With all this in mind, Frankfurt Airport and Topcon developed a system called SmoothRide, encompassing seven steps: surface scanning, planning of new design, milling, control scan of surface changes, paving, compaction, and control scan of the as-built situation. The first stage involves mobile mapping using vehicles that scan at speeds of up to 80km per hour, delivering an accurate depiction of the runway surface. The scanning process results in the creation of a precise map of the entire surface at normal highway speeds. Data is collected every 20cm in the initial survey and therefore provides high-density, accurate data. This process ensures all imperfections in the old runway surface are recorded. The data is utilised in the paving and compacting process to vary the levels of the asphalt required in order to create an evenly flat surface. Control at the project site enables the results to be implemented in real time, meaning that the paving and/or milling can be carried out on the same day that the scans were collected.
Utilising the same job files
The next step is to create a design that meets the necessary specifications. Topcon’s Magnet Office software enables the millions of data points to be managed and optimised. Following this, a transfer is carried out into the ‘Resurfacing’ module, which has features to meet the smoothness and cross slope requirements while adhering to any minimum or maximum thickness specified for the project. The design is then sent directly to the machines, allowing milling and paving to commence immediately.
While traditional surveying methods use 2D machine control, the SmoothRide solution is equipped with 3D machine control. The milling machine’s position is determined by GPS and the height difference for milling is measured by sonic sensors and internal machine sensors. This means that the machine controls the milling depth at every position with millimetre accuracy. Furthermore, automated variable depth milling enables milling to be carried out to precisely the specified depth, allowing for mill-to-fill optimisation and a smooth surface for the paver to follow. By managing material usage, a uniform thickness of paving is achieved, improving accuracy and allowing the job to be completed in one go, thus saving time and reducing cost overrun. With a 14cm milling depth at Frankfurt Airport, it was essential that 3D machine control was carried out. The 3D model allowed accurate measurements to be transferred to a screen in the cabs of the milling machines as guidance for drivers about the exact amount of material to remove. Providing drivers with this level of detail removed the potential for human error and helped to ensure a smooth surface.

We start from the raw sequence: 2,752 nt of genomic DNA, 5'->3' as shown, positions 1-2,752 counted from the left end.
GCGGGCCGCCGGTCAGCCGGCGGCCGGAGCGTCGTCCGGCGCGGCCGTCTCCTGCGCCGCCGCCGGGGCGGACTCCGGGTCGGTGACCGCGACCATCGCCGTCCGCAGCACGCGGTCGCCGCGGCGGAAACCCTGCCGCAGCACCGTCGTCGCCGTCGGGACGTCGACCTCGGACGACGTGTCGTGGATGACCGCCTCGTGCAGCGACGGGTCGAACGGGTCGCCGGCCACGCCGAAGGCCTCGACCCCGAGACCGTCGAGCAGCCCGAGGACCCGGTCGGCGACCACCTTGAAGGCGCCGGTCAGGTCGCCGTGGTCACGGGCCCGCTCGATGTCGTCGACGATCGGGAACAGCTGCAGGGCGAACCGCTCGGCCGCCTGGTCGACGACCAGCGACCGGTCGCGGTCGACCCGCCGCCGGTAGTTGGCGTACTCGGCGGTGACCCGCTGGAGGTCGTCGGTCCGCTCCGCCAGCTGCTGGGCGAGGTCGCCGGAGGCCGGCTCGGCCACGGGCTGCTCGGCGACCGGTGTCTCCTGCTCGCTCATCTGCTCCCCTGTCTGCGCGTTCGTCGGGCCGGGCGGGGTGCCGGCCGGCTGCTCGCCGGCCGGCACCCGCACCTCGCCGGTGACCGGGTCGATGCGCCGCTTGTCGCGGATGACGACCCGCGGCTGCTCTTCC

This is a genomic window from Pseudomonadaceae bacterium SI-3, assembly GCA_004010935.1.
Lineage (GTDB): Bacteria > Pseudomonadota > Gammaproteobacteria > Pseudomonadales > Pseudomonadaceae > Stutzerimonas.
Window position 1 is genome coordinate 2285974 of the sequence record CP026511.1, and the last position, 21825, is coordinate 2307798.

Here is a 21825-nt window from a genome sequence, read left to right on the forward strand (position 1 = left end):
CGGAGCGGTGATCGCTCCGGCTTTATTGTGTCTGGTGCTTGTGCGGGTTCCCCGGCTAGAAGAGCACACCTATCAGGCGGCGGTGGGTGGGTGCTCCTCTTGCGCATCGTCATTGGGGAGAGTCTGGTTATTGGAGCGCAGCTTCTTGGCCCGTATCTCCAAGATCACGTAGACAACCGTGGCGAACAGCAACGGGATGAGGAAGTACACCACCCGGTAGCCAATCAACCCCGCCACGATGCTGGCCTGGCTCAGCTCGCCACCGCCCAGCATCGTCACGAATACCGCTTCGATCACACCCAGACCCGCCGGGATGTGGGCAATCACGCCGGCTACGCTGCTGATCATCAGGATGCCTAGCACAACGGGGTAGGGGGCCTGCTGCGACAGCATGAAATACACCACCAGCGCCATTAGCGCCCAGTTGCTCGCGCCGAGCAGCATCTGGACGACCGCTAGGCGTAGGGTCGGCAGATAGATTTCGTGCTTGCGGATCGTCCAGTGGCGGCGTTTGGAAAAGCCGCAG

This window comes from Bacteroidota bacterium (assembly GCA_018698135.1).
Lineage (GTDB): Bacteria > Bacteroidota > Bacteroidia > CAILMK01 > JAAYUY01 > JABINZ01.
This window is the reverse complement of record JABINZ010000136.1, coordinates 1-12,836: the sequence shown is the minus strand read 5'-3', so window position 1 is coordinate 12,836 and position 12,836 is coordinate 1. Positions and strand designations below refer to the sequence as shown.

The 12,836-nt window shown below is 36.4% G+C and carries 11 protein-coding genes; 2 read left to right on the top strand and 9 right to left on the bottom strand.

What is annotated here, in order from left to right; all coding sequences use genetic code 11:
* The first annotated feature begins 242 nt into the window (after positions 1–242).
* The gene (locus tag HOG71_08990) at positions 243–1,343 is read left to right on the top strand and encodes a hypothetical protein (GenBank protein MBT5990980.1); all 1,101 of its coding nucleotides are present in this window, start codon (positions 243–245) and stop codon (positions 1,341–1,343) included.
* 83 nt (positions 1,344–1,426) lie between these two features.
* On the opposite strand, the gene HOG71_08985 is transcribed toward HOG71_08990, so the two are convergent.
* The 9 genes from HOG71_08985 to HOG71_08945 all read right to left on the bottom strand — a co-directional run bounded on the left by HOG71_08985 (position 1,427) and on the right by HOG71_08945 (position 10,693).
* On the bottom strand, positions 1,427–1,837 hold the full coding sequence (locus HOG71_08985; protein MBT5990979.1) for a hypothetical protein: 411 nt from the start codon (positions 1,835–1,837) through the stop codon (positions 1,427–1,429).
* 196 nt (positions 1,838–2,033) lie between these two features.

After the paver has spread out the asphalt, the compactor compacts the final layer. This is important to optimise the quality and lifetime of the final surface. Utilisation of the same job files generated by the milling and paving machines means that operators know exactly when and where to compact, aided by advanced heat sensors. This prevents over-compacting and therefore increases the efficiency of the process. Whilst compaction processes are active, rollers collect as-built data on the built surface and additional measurements are not required. Essentially, this technology allows for a continuous representation of reality.
The Frankfurt Airport project to resurface 45,000m2 of runway was completed in just five days. Traditional work processes would have taken three weeks longer and would have cost 20% more. The runway is also ultra-smooth, which is not only more comfortable for crews and passengers, but also reduces wear and tear on aircraft, increasing the useful life and reducing repair costs. Topcon now uses SmoothRide successfully in renovation processes within all relevant key infrastructure projects, whether for runways or roads.Last updated: 18/01/2019